Director, global innovation and engineering
General Aviation Manufacturers Association (GAMA)
USA
Production and operation of electric aircraft face numerous hurdles, certification being significant. Certification must be addressed for a substantial list of issues such as pilot training and experience, aircraft engineering, operating rules and limitations, and charging and ground safety. This presentation will look at progress being made in these areas as we begin a new era in aviation.

Day 2: Thursday, November 14

Room B Approaches to Energy Storage
08:50 - 12:40

Moderator

Peter Malkin
Strategic research advisor
Newcastle University
UK

08:50

Understanding the safety implications of battery-powered flight

Phil Whiffin
Head of advanced propulsion systems
WMG, University of Warwick
UK
An understanding of battery technology is required to understand how to optimize the application of batteries in electric aircraft. This presentation will consider the implications of battery technology and discuss possible mitigations at all levels, starting from cell chemistry up through component level, system level and aircraft level, to operational level. It will also discuss the interactions between these levels and how one level cannot be considered in isolation.

09:15

Thermal battery management – the key to efficiency and longevity

Maximilian Bruch
Scientist
Fraunhofer Institute for Solar Energy Systems ISE
GERMANY
The speech covers the topic of thermal management of the traction battery. Battery cells react very sensitively to temperature changes and have only a very small operating window in which they can be operated safely and reliably. The lecture concentrates on the characteristics of the battery cell during operation. In particular, the connection between efficiency and battery temperature as well as service life and temperature control will be explained. Furthermore, a process for identifying the ideal temperature and optimizing thermal management will be presented.

09:40

Battery development for e-ROP (electric and rotary-engined hybrid plane)

Prof Rainer Klein
Head of the mechatronic/electromobility department
DHBW Mosbach
GERMANY
The presentation focuses on the development of a high-performance battery for a hybrid aircraft with electric and rotary propulsion (e-ROP). The focus is on the evaluation of suitable battery cells, battery lifetime and safety aspects.

10:05

Hybrid auxiliary power unit based on solid oxide fuel cell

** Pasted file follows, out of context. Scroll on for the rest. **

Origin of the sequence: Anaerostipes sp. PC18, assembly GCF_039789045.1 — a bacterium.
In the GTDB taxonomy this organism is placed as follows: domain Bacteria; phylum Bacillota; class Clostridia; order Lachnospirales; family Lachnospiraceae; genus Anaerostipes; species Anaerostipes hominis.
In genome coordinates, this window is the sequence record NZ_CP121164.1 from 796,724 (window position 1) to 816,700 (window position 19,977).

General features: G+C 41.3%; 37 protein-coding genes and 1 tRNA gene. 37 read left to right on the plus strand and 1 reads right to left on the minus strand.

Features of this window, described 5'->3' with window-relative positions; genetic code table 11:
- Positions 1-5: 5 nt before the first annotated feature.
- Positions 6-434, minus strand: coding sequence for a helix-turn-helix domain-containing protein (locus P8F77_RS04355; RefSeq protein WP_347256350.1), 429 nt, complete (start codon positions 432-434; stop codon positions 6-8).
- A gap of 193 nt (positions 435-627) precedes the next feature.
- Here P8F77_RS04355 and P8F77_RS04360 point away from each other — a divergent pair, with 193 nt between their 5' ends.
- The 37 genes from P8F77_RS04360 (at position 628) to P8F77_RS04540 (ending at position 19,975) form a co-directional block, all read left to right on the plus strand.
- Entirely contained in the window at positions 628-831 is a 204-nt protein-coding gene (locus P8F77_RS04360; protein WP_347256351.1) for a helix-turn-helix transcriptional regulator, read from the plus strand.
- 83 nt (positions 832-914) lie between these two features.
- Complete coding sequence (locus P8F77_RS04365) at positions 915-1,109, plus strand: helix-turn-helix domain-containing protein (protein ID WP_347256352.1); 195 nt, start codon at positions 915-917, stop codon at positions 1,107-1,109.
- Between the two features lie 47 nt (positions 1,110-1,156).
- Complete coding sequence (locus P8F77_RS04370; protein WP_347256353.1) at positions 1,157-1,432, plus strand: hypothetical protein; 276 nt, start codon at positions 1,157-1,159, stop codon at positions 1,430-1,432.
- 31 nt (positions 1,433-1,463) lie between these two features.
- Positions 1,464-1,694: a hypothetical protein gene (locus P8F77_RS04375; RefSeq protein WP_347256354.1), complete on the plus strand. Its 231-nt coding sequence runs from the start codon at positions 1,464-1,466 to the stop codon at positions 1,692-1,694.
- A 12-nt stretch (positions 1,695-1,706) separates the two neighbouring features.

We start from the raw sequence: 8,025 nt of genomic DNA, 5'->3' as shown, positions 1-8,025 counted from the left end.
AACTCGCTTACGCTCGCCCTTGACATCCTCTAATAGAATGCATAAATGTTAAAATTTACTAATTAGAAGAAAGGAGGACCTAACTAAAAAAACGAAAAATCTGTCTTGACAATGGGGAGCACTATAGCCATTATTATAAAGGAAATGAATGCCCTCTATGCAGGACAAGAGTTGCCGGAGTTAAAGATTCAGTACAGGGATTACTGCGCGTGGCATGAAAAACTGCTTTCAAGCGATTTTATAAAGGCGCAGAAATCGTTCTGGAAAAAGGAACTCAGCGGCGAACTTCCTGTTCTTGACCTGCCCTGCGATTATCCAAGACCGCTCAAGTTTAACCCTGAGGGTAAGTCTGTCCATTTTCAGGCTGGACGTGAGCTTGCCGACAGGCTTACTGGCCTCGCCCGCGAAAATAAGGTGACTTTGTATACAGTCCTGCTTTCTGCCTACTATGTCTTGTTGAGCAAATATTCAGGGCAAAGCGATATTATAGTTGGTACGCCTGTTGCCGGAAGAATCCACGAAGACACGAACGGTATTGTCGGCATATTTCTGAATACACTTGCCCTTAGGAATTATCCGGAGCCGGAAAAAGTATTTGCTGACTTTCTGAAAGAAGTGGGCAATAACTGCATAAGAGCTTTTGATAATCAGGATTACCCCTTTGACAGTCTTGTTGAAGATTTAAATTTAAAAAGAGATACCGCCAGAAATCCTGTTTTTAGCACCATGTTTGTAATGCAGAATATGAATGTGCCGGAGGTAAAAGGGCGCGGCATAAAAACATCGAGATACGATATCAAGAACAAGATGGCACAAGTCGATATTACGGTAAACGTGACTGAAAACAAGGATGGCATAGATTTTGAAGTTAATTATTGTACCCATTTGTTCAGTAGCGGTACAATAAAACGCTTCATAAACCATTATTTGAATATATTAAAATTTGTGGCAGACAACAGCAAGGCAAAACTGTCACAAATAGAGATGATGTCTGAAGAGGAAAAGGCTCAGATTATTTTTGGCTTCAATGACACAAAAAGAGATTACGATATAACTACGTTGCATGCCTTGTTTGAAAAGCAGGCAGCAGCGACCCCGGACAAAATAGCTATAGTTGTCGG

Mikhail Gordin
General director
Central Institute of Aviation Motors
RUSSIA
The presentation provides a view on the main design features of the auxiliary power unit (APU) for more-electric aircraft based on solid oxide fuel cells (SOFC) combined with a traditional gas-turbine unit. The study shows the way to create the correct energy and mass balance for such a hybrid APU and assess its fuel and weight efficiency. The proposed 300KVA APU design assumes catalytic conversion of jet fuel into syngas, then direct conversion of syngas into electricity at the SOFC battery, and finally burning the excess gas in a gas-turbine unit to generate electricity and maintain heat and pressure balance.

10:30 - 11:00

Break

11:00

Ultracapacitors for aerospace and defense applications

John Hyde
Senior chemical engineer
Nanoramic Laboratories
USA
Ultracapacitors are specially designed to deliver high capacitance and power density. However, commercially available supercapacitors are not designed to withstand the hostile conditions to which electronic systems for aerospace and defense systems are subjected. Nanoramic’s FastCAP ultracapacitors and structural ultracapacitors are engineered to withstand extreme shocks, vibrations and hostile temperatures as low as -55°C. Ultracapacitors are frequently used together with traditional energy storage solutions to achieve the ideal balance of power density and energy density for the specific application. They are suitable for supporting high peak power, leveling high peak loads, and providing high-power backup in energy storage solutions.